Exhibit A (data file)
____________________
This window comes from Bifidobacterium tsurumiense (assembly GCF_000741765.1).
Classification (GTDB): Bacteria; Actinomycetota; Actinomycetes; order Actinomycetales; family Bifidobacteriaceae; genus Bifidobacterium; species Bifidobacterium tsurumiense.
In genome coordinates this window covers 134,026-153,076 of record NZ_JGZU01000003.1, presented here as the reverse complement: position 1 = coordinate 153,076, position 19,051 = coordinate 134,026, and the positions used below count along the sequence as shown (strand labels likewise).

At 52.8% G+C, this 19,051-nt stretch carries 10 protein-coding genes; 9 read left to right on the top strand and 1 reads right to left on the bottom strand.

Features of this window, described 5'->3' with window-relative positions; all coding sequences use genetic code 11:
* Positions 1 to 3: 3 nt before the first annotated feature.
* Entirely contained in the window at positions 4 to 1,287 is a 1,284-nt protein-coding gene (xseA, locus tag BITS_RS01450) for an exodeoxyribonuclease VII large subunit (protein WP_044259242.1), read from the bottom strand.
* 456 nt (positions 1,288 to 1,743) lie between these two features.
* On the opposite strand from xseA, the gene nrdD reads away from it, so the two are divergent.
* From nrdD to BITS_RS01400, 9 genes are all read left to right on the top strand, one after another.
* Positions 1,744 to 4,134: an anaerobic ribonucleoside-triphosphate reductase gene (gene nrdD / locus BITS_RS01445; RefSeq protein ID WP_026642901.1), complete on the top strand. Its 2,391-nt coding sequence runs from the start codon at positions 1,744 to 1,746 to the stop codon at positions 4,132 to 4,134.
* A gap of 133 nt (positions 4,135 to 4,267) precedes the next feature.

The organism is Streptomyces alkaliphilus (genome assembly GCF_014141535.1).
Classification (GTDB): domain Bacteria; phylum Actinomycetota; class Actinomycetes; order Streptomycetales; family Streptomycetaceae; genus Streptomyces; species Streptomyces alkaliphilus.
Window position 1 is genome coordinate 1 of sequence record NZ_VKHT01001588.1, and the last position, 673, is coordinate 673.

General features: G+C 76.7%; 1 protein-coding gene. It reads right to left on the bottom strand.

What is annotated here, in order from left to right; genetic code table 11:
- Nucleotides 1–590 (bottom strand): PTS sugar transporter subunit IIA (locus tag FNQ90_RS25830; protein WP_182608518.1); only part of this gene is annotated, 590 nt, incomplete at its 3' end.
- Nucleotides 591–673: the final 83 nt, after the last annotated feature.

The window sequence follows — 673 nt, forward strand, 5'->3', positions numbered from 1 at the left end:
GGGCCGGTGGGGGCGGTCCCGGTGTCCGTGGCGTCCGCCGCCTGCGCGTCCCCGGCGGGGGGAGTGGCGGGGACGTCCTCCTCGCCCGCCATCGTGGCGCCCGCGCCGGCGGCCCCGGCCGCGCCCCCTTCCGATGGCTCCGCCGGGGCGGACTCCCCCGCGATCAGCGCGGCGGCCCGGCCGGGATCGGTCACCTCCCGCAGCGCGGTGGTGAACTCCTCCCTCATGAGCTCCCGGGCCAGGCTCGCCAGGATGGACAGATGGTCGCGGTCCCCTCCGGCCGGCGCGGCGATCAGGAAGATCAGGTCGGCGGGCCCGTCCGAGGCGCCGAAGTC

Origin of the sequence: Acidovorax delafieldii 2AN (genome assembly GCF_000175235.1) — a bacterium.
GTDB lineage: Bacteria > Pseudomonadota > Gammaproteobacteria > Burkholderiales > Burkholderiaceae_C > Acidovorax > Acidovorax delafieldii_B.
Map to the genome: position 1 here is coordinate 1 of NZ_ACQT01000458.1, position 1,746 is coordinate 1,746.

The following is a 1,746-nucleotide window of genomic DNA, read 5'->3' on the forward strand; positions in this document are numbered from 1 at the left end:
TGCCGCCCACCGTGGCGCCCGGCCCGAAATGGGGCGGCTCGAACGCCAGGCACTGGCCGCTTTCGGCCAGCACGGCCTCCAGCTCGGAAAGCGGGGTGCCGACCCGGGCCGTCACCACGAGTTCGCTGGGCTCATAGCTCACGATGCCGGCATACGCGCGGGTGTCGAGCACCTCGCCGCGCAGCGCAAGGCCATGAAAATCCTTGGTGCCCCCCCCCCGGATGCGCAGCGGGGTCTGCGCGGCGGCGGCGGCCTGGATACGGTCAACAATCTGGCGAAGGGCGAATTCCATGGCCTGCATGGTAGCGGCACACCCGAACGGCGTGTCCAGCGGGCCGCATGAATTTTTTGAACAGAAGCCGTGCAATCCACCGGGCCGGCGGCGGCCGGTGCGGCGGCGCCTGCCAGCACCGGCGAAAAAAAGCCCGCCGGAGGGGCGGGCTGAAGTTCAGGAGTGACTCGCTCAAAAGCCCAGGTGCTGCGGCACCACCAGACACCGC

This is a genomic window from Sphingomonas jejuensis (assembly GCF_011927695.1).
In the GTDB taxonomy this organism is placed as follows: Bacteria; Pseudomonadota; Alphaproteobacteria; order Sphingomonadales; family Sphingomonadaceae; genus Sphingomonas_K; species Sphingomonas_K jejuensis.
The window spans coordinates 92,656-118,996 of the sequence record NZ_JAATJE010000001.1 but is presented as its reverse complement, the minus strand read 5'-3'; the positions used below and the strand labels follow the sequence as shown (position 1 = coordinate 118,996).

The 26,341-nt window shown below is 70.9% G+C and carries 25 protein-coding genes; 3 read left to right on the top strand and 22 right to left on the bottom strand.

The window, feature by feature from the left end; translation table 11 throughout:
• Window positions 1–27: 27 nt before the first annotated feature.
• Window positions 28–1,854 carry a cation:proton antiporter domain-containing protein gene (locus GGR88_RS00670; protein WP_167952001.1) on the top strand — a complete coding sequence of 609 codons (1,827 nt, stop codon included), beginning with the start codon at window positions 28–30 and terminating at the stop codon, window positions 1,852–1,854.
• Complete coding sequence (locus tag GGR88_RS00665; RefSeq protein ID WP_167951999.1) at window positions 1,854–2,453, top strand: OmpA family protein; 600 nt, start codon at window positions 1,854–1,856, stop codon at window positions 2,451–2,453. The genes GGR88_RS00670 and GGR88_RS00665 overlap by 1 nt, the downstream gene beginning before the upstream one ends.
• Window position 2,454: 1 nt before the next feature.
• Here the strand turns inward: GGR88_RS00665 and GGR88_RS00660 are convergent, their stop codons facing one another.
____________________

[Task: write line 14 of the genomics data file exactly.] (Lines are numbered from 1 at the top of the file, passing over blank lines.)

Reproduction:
Classification (GTDB): domain Bacteria; phylum Actinomycetota; class Actinomycetes; order Streptomycetales; family Streptomycetaceae; genus Streptomyces; species Streptomyces alkaliphilus.